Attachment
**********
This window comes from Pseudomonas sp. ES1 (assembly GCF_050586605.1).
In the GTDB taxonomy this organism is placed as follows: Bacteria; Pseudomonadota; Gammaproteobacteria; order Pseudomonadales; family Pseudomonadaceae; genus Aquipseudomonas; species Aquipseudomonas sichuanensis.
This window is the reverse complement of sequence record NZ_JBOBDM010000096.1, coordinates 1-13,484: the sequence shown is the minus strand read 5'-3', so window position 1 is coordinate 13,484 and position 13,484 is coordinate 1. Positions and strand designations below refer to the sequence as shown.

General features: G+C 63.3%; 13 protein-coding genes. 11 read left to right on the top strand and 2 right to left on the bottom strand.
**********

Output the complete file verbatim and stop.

This window comes from Pseudomonas sp. ES1 (assembly GCF_050586605.1).
In the GTDB taxonomy this organism is placed as follows: Bacteria; Pseudomonadota; Gammaproteobacteria; order Pseudomonadales; family Pseudomonadaceae; genus Aquipseudomonas; species Aquipseudomonas sichuanensis.
This window is the reverse complement of sequence record NZ_JBOBDM010000096.1, coordinates 1-13,484: the sequence shown is the minus strand read 5'-3', so window position 1 is coordinate 13,484 and position 13,484 is coordinate 1. Positions and strand designations below refer to the sequence as shown.

General features: G+C 63.3%; 13 protein-coding genes. 11 read left to right on the top strand and 2 right to left on the bottom strand.